Comet Nishimura is the second green comet I have become aware of in the last year. The prior one was C/2022 E3 (ZTF), in around the start of 2023, was said to be leaving our solar system "for good" - or it will return in 50,000 years.
Another anecdote that doesn't have to do with anything - according to Graham Hancock - a civilization on earth was destroyed 50,000 years ago during the Younger Dryas period, or whatever, but sent emissaries across the earth in the form of white robed, bearded men. I could be off in accuracy as to Younger Dryas - I don't really care, perhaps I should have posted this in The Lounge, however -

I see this on the web simultaneously at it appears on cable news. Yes, I know, coincidence is coincidence, unless you're an occultist.


A screengrab from video live-streamed on Sept. 12, 2023 from a hearing in the Mexican Congress' Chamber of Deputies shows a small figure in a box that was described by journalist and UFO researcher Jamie Maussan as a

Here's the link which reports that tiny alien mummies a thousand years old have been brought forth from Peru.
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They have been presented to the Congress of Mexico.

ca983fbfd147f6286969fd6bb415be8c


The apparently desiccated bodies date back to 2017 and were found deep underground in the sandy Peruvian coastal desert of Nazca. The area is known for gigantic enigmatic figures scraped into the earth and seen only from a birds-eye-view. Most attribute the Nazca Lines to ancient indigenous communities, but the formations have captured the imaginations of many.

I guess the above begs the question of whether I hope to plant some kind of conspiracy jungle. The answer is, not intentionally, because I am actually in a more religious, esoteric mood - solemnly I light candles, make a circle, hum, open The Book of the Damned, Chapter 12, verse or paragraph whatever, and conjure again the soul of St. Fort to find correllation, because in his great wisdom, "anything is anything".

Quoth he:
Fairies.
"Fairy crosses."

Harper's Weekly, 50-715: That, near the point where the Blue Ridge and the Allegheny Mountains unite, north of Patrick County, Virginia, many little stone crosses have been found.
A race of tiny beings.
They crucified cockroaches.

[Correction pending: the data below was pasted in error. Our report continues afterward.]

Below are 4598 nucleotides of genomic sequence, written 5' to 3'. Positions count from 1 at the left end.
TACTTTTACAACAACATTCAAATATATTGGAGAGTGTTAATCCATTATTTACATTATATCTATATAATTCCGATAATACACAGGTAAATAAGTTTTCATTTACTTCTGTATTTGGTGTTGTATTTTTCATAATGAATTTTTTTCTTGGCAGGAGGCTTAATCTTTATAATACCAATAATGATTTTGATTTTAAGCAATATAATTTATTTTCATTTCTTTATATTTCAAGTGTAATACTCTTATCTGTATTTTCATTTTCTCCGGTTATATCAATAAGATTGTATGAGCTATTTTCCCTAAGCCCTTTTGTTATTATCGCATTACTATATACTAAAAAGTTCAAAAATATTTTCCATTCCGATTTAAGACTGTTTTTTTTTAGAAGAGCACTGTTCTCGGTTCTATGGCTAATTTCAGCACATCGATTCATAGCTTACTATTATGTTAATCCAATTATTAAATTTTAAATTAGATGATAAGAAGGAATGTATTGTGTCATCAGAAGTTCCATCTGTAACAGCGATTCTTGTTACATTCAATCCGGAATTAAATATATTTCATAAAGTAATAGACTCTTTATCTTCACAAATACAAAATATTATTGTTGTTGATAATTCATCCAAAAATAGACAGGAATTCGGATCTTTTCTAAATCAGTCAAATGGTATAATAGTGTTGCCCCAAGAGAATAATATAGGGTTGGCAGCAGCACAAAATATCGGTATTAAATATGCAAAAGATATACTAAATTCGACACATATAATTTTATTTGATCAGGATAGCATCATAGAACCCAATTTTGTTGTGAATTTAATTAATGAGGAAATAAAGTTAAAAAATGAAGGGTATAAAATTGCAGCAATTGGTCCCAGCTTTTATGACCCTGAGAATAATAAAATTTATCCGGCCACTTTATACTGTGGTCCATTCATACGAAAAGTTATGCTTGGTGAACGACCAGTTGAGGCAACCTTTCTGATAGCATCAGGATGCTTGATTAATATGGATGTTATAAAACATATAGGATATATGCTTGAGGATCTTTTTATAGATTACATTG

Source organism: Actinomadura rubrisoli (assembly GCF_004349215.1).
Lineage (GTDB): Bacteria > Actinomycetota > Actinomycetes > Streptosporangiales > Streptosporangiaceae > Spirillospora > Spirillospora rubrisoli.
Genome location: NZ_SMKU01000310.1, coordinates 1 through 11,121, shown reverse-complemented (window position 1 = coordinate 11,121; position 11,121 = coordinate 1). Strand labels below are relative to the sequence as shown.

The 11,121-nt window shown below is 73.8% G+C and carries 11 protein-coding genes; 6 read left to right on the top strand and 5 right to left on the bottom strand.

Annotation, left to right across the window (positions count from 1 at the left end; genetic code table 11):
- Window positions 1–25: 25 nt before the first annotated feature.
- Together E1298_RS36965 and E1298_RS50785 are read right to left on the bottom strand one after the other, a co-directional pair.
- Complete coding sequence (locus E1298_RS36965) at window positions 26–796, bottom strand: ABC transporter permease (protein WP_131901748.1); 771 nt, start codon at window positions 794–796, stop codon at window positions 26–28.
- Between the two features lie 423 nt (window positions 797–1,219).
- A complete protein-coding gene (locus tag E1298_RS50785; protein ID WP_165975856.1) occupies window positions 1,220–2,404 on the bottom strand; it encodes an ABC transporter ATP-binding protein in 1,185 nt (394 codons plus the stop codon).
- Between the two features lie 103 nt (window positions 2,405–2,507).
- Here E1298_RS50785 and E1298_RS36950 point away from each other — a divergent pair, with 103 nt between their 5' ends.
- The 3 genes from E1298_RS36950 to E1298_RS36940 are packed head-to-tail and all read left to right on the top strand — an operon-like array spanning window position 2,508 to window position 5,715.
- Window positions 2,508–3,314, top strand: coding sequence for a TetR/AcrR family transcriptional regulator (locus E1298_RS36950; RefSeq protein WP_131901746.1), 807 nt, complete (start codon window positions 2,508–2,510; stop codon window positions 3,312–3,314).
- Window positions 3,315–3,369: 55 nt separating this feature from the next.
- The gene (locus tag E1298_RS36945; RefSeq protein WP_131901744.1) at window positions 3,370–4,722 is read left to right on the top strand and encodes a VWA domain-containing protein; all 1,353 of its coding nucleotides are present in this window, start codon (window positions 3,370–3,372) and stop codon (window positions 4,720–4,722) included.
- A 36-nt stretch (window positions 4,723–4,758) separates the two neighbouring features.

Exquisite beings but the cruelty of the exquisite. In their diminutive way they were human beings. They crucified. The "fairy crosses," we are told in Harper's Weekly, range in weight from one-quarter of an ounce to an ounce: but it is said, in the Scientific American, 79-395, that some of them are no larger than the head of a pin. They have been found in two other states, but all in Virginia are strictly localized on and along Bull Mountain.
We are reminded of the Chinese seals in Ireland.
I suppose they fell there.


And further, St. Fort postulates the existence of a planet, or land not far from this earth, called Elvera, from which these "fairies" journeyed or fell:

But our coming inspiration fits in, if we think of the inhabitants of Elvera as having only visited here: having, in hordes as dense as clouds of bats, come here, upon hunting excursions for mice, I should say: for bees, very likely or most likely of all, or inevitably, to convert the heathen here, horrified with any one who would gorge himself with more than a bean at a time; fearful for the souls of beings who would guzzle more than a dew drop at a time, hordes of tiny missionaries, determined that right should prevail, determining right by their own minutenesses. They must have been missionaries.

My goal is not, BTW, to turn Fort into some kind of temple prostitute of my imagination anymore than I want to plant a conspiracy jungle. I am just simply running with a theme in balancing the Positive and Negative Absolutes so that I can post on the Karma thread later. But I am distracted by zoology, or anthrozoolgy:

Only to be is motion to convert or assimilate something else. The idea now is that tiny creatures coming here from their own little world, which may be Eros, though I call it Elvera, would flit from the exquisite to the enormous gulp of a fair-sized terrestrial animal, half a dozen of them gone and soon digested. One falls into a brook torn away in a mighty torrent. Or never anything but conventional, we adopt from Darwin: "The geological records are incomplete."
Their flints would survive, but, as to their fragile bodies one might as well search for prehistoric frost-traceries. A little whirl-wind Elverean carried away a hundred yards, body never found by his companions. They'd mourn for the departed. Conventional emotion to have: they'd mourn. There'd have to be a funeral: there's no getting away from funerals. So I adopt an explanation that I take from the anthropologists: burial in effigy. Perhaps the Elvereans would not come to this earth again until many years later, another distressing occurrence, one little mausoleum for all burials in effigy.
London Times, July 20, 1836: That, early in July, 1836, some boys were searching for rabbits' burrows in the rocky formation, near Edinburgh, known as Arthur's Seat. In the side of a cliff, they came upon some thin sheets of slate, which they pulled out. Little cave. Seventeen tiny coffins. Three or four inches long. In the coffins were miniature wooden figures. They were dressed differently both in style and material. There were two tiers of eight coffins each, and a third tier begun, with one coffin. The extraordinary datum, which has especially made mystery here: That the coffins had been deposited singly, in the little cave, and at intervals of many years. In the first tier, the coffins were quite decayed, and the wrappings had moldered away. In the second tier, the effects of age had not advanced so far. And the top coffin was quite recent-looking.